Although she says she has found New York City schools quite different from those in California, with more structure and rules to sort through, the kids are the same.
“Just from them, I wouldn’t know if I were in Berkeley or New York,” she laughs. “Kindergartners are the best; they are so enthusiastic. Fourth graders would just pass by and barely look at it. Fifth graders won’t even come near the table unless there are flames coming out if it. So that was the same experience.”
Both Niti and Tapan say they see a lot of Cornell students interested in making connections on the Island.
“The students are very intrigued by the Island,” says Tapan. “There’s a mystery about the Island. The first time you come here, you’re like ‘What is this place? What is going on here?’ Where else do you find a place like this? Nowhere else.”
“And it’s not just the students,” adds Tapan. “The University wants to connect with the community too. I see myself as facilitating that through direct engagement of students with organizations on the Island.”
Growing up in Brooklyn and Long Island, Tapan says he had passed over the Island many times but had never actually set foot on it until recently. "I thought this was Randall’s Island for a long time.”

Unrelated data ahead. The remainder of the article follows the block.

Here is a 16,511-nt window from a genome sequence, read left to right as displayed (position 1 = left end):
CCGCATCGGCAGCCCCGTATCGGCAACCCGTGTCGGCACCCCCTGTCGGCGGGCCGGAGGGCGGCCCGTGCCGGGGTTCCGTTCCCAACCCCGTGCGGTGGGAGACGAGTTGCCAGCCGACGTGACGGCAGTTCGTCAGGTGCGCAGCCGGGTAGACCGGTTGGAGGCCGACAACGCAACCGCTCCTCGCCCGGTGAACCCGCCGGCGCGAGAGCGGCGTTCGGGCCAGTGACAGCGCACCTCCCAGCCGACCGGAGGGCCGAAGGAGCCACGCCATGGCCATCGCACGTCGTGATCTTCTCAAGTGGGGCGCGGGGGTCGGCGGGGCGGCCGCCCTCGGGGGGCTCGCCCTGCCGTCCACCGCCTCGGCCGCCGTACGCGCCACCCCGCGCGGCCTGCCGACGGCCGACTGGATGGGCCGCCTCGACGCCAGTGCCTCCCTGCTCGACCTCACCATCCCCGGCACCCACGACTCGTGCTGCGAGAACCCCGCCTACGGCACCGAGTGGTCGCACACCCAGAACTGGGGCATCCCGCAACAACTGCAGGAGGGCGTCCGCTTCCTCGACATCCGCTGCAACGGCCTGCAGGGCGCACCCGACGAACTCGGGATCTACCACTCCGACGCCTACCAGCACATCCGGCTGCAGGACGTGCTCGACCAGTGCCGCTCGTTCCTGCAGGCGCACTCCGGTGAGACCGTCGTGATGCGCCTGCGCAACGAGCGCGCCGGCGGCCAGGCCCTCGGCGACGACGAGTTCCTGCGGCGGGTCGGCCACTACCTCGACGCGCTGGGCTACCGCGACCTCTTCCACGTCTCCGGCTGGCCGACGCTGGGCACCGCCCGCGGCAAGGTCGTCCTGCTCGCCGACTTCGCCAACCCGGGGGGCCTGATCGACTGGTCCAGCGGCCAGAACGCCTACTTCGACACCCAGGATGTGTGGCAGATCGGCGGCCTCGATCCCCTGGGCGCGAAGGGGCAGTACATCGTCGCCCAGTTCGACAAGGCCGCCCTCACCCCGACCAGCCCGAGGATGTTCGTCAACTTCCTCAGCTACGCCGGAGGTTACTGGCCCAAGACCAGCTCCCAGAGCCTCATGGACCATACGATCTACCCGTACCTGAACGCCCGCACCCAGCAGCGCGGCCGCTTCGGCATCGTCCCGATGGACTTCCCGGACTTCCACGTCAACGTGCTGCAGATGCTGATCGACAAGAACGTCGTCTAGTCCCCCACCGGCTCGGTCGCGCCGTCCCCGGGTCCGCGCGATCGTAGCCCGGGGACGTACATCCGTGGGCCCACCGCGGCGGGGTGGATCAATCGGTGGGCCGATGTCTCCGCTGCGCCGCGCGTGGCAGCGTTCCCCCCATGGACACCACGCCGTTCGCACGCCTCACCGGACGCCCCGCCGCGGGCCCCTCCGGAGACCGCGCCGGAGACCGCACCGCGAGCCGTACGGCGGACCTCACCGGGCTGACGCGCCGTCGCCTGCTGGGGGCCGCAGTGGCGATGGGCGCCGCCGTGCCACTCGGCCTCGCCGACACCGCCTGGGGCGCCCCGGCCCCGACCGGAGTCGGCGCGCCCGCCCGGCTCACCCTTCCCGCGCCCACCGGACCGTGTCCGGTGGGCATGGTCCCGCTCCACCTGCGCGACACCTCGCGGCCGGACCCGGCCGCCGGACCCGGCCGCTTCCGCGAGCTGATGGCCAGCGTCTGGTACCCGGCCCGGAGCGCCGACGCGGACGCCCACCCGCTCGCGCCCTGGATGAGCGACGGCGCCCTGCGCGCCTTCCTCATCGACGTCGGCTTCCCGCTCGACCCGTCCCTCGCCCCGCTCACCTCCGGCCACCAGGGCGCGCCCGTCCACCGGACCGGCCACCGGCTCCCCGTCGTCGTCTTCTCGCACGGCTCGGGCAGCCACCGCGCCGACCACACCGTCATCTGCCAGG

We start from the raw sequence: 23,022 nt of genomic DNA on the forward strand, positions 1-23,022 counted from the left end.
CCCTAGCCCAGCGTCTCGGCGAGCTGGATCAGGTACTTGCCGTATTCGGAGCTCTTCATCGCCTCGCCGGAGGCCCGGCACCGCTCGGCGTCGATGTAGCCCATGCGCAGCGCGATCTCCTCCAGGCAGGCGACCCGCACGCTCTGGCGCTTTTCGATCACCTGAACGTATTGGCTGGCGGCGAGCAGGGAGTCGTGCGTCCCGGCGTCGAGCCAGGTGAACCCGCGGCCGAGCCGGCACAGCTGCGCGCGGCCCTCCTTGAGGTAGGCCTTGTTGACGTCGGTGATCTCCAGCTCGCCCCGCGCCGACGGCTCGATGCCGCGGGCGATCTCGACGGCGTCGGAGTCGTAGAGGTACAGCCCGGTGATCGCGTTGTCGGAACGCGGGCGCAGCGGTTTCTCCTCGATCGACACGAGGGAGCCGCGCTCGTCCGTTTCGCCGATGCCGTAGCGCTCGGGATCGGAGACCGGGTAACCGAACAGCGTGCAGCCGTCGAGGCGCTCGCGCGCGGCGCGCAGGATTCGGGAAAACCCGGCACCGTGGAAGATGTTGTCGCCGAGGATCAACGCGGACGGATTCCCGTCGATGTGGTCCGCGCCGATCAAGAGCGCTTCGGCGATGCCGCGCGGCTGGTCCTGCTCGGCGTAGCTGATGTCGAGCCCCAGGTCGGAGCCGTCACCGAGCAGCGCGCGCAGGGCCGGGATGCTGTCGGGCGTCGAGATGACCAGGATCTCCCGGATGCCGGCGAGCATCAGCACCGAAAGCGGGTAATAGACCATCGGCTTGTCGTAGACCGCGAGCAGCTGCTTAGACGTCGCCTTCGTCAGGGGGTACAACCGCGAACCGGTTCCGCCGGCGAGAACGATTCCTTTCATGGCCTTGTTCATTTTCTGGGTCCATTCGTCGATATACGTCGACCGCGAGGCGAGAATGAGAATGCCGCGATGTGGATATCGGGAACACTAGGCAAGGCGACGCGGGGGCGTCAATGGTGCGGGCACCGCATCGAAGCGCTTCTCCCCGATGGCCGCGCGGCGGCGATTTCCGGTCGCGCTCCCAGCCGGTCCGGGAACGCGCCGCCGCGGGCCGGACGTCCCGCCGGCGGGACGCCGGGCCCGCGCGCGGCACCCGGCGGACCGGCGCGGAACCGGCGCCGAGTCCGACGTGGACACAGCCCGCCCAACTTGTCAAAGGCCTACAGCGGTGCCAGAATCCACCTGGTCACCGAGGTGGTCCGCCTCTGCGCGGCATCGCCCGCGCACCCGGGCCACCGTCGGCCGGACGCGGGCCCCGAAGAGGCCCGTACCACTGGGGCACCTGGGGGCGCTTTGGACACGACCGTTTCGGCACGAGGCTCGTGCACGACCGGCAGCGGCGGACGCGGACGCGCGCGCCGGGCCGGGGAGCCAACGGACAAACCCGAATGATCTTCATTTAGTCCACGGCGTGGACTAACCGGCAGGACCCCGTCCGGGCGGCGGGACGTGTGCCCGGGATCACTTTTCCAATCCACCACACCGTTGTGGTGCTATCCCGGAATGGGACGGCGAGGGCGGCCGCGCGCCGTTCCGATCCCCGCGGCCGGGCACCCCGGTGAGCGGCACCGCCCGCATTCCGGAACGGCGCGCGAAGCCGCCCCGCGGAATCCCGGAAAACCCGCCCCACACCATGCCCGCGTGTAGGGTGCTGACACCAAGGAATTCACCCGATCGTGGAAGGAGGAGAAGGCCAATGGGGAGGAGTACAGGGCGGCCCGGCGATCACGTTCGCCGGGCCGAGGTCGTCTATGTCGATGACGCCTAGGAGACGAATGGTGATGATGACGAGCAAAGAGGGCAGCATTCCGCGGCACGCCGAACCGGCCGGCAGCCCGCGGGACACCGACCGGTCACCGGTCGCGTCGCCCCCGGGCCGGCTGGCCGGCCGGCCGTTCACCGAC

During an interview with Cornell Tech, he stayed on the Island at a room he’d booked on Airbnb. “I looked out the window and saw kids walking to school by themselves; I saw kids playing pickup softball in the sandlot. And I thought ‘This place is interesting.’”
So far, the move has been a success. “Our kids never want to leave the Island,” says Niti. “So this was a good choice for us to be on Roosevelt Island. As soon as we came in, my kids had friends from soccer and the building and they all walk together and go to soccer together. It was the best thing that could have happened to them after leaving all of their friends in California and everything they knew.”
Also, says Niti, “you can’t beat the commute!”